To psychotic Yankee National Socialists, it makes perfect sense to grovel before the allegedly invincible Yankistan while at the same time brawling about imminent threats from around the globe. Rev. Zigfeld and her marvellous team are actually offering, inadvertently, a hell of a lot more insight into Yankistani pathology than into Russia. Quite expected too: USians have never been much renowned for their knowledge about the world.

  2. You seem to be using irrelevant arguments using emotional blackmail in your editorial “Russia is a bandit nation” for the exception of “Let’s be clear: The United States of America is the world’s only superpower. It possesses the power to liquidate the whole of Russia in a heartbeat, and it boasts a wide range of powerful allies. Its economy dwarfs that of Russia, and its population is growing rapidly while Russia is shrinking. There is only one word for direct confrontation of provocation of the USA by Russia, and that word is suicide.”
    The world has got a bit tired of the US idiocy which repeats itself over and over again on different levels. See its samples below the post.
    ——————————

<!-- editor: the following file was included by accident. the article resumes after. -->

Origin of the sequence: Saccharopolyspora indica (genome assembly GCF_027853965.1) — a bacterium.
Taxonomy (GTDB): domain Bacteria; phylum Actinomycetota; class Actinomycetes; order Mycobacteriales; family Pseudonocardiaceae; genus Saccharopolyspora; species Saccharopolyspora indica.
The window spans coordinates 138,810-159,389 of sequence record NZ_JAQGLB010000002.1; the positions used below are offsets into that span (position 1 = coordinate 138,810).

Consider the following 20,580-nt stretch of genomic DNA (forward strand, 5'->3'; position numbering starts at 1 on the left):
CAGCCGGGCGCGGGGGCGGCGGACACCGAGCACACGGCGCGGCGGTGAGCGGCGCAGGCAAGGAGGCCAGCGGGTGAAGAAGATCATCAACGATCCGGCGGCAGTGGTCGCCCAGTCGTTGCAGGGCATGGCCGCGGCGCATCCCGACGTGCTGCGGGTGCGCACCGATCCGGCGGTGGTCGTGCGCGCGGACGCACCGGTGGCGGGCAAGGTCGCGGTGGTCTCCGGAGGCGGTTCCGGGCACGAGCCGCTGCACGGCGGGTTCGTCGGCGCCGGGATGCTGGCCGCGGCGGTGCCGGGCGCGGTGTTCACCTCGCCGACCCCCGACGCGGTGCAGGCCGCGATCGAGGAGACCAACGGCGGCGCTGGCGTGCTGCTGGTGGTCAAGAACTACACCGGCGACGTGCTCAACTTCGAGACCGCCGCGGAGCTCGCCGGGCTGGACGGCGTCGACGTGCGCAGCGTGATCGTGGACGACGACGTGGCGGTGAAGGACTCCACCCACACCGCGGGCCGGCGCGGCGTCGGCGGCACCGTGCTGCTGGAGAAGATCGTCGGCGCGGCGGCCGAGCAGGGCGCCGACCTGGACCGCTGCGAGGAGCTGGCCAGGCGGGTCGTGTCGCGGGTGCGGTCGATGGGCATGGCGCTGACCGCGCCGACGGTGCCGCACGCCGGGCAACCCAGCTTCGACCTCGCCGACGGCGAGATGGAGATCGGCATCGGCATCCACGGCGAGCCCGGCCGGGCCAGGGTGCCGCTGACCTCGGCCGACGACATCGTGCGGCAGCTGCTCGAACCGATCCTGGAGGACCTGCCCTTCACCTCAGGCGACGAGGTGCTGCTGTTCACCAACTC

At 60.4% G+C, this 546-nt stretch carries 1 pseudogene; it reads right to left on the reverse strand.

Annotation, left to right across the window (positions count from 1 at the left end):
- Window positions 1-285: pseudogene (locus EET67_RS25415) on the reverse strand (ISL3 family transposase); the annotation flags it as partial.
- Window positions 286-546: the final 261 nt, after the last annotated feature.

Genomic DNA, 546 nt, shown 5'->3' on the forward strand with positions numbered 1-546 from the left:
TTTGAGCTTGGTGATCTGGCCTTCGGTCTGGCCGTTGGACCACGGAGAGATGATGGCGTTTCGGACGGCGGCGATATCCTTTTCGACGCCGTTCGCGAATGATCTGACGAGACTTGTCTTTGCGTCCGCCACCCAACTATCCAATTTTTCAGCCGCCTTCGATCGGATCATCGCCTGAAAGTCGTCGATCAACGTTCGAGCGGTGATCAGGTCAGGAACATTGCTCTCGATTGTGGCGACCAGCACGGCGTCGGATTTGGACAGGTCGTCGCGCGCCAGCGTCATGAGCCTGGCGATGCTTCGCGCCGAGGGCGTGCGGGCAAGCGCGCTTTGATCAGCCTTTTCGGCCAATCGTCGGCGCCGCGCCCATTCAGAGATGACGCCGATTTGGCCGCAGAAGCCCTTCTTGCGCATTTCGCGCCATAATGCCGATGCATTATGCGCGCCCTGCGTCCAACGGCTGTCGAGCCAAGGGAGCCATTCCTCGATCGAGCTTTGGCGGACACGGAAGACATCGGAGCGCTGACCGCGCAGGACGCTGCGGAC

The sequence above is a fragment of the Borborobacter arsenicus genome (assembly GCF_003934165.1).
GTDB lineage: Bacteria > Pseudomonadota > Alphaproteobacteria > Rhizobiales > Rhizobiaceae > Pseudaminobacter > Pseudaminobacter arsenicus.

Michael McConnell (the chief of American intelligence) blabbered out in Senate hearings what the Washingtonians prefer not to mention in public.
    McConnell mounted the Senate podium to break the unwritten code of conduct of a career intelligence officer. He said that the economic recovery of Russia, the Kremlin’s successful political moves inside and outside that country made the Russian leaders all the more confident they had charted the right kind of course and could disregard the interests of the United States of America. What displeases the American policy-makers is the sovereignty of Russia. This, and nothing but this, explains the anti-Russian strategies of the United States.

    Charles Lewis, from the Center for Public Integrity in Washington DC, USA, speaking on a UK television documentary in September 2003:
    “We don’t really give a damn for what anybody thinks. We rub everyone’s face in it. We’re Americans and you’re not. We’re really talking the Roman Empire here. We’ll do anything we want to do and anywhere we want to do it. You’re either with us or against us. Multi-lateral institutions like the UN are incidental and irrelevant to the powers that be. This is the image we’re sending to the world. That is what much of the world feels about this country this minute.”